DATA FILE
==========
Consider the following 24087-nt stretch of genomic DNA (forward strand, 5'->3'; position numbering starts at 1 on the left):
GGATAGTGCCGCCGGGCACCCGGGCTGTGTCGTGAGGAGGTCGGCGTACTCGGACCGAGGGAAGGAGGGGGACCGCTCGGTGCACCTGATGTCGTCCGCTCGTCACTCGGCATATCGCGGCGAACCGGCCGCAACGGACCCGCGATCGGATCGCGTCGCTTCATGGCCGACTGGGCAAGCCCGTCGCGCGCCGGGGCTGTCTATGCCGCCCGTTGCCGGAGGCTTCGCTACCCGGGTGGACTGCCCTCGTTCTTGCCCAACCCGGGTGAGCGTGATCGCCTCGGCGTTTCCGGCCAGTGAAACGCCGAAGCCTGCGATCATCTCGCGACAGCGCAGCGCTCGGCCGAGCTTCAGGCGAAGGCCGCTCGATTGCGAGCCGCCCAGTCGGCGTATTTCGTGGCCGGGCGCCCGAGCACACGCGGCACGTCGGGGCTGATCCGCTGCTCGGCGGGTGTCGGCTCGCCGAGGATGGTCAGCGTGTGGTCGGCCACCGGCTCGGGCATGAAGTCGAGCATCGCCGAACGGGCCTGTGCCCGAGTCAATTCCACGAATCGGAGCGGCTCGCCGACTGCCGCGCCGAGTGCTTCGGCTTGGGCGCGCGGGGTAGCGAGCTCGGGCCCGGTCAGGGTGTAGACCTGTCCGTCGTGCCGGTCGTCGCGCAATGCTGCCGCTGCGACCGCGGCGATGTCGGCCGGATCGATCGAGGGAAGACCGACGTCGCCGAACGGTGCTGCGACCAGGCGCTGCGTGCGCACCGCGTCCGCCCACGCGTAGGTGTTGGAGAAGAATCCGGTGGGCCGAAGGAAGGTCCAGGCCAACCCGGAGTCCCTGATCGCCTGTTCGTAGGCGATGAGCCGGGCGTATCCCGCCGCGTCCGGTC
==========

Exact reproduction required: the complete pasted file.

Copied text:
Consider the following 24087-nt stretch of genomic DNA (forward strand, 5'->3'; position numbering starts at 1 on the left):
GGATAGTGCCGCCGGGCACCCGGGCTGTGTCGTGAGGAGGTCGGCGTACTCGGACCGAGGGAAGGAGGGGGACCGCTCGGTGCACCTGATGTCGTCCGCTCGTCACTCGGCATATCGCGGCGAACCGGCCGCAACGGACCCGCGATCGGATCGCGTCGCTTCATGGCCGACTGGGCAAGCCCGTCGCGCGCCGGGGCTGTCTATGCCGCCCGTTGCCGGAGGCTTCGCTACCCGGGTGGACTGCCCTCGTTCTTGCCCAACCCGGGTGAGCGTGATCGCCTCGGCGTTTCCGGCCAGTGAAACGCCGAAGCCTGCGATCATCTCGCGACAGCGCAGCGCTCGGCCGAGCTTCAGGCGAAGGCCGCTCGATTGCGAGCCGCCCAGTCGGCGTATTTCGTGGCCGGGCGCCCGAGCACACGCGGCACGTCGGGGCTGATCCGCTGCTCGGCGGGTGTCGGCTCGCCGAGGATGGTCAGCGTGTGGTCGGCCACCGGCTCGGGCATGAAGTCGAGCATCGCCGAACGGGCCTGTGCCCGAGTCAATTCCACGAATCGGAGCGGCTCGCCGACTGCCGCGCCGAGTGCTTCGGCTTGGGCGCGCGGGGTAGCGAGCTCGGGCCCGGTCAGGGTGTAGACCTGTCCGTCGTGCCGGTCGTCGCGCAATGCTGCCGCTGCGACCGCGGCGATGTCGGCCGGATCGATCGAGGGAAGACCGACGTCGCCGAACGGTGCTGCGACCAGGCGCTGCGTGCGCACCGCGTCCGCCCACGCGTAGGTGTTGGAGAAGAATCCGGTGGGCCGAAGGAAGGTCCAGGCCAACCCGGAGTCCCTGATCGCCTGTTCGTAGGCGATGAGCCGGGCGTATCCCGCCGCGTCCGGTC